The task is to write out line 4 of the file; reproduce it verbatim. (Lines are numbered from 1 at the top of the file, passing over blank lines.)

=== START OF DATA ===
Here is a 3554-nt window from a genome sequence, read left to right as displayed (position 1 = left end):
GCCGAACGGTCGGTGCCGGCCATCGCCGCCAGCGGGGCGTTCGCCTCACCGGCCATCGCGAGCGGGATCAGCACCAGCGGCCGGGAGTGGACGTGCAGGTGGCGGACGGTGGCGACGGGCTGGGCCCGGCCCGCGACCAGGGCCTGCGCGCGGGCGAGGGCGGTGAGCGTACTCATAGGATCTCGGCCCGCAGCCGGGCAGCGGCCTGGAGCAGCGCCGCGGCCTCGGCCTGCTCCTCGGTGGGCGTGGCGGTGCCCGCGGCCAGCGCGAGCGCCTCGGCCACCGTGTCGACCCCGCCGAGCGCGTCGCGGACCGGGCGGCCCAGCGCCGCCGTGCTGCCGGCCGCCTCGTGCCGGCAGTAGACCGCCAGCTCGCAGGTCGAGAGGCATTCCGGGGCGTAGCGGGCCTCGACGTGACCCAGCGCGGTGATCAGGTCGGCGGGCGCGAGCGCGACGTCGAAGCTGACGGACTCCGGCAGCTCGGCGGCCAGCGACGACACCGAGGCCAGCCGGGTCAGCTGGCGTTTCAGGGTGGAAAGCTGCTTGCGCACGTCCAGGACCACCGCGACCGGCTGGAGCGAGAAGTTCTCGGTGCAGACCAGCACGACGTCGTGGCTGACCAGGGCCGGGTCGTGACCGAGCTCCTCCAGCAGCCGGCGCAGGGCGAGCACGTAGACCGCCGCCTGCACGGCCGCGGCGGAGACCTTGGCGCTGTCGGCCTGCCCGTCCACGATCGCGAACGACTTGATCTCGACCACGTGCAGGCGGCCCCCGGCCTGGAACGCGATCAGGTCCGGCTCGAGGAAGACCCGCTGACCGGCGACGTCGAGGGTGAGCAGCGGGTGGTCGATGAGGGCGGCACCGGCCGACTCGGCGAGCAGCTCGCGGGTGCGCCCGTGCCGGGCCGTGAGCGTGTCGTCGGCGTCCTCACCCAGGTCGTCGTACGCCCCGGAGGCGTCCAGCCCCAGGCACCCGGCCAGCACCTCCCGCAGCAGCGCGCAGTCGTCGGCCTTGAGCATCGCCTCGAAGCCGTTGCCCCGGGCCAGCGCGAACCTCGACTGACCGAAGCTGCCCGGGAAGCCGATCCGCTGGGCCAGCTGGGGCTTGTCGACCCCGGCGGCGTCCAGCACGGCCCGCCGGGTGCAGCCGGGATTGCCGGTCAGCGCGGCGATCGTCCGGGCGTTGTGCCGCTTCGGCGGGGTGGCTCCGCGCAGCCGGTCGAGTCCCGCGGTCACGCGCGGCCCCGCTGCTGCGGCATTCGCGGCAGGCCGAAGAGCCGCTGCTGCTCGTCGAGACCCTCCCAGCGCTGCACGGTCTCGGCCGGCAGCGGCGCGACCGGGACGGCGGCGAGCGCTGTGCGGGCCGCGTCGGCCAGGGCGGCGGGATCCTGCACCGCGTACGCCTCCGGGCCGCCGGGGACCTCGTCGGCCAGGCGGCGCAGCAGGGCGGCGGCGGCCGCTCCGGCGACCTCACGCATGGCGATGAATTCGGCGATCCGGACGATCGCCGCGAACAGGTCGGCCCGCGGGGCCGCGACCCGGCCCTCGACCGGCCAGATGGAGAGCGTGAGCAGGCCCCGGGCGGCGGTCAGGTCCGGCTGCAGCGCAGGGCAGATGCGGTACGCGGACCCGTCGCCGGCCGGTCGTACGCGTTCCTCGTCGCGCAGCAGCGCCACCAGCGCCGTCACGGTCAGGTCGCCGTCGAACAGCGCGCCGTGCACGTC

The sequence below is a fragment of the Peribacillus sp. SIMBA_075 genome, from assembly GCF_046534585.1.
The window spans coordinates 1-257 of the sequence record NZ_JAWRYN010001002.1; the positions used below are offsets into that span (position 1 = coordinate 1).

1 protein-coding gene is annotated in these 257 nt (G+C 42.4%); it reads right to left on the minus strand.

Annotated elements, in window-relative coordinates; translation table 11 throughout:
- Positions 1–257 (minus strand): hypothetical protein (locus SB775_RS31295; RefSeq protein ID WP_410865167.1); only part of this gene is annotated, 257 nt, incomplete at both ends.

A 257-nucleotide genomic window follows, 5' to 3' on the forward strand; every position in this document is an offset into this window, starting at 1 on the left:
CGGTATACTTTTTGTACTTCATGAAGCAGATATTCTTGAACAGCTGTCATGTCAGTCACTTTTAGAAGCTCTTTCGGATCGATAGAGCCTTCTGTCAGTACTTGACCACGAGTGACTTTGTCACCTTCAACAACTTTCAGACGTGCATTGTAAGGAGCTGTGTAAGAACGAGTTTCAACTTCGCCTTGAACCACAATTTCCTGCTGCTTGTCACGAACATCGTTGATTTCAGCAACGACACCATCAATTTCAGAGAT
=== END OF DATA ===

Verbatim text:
The window spans coordinates 1-257 of the sequence record NZ_JAWRYN010001002.1; the positions used below are offsets into that span (position 1 = coordinate 1).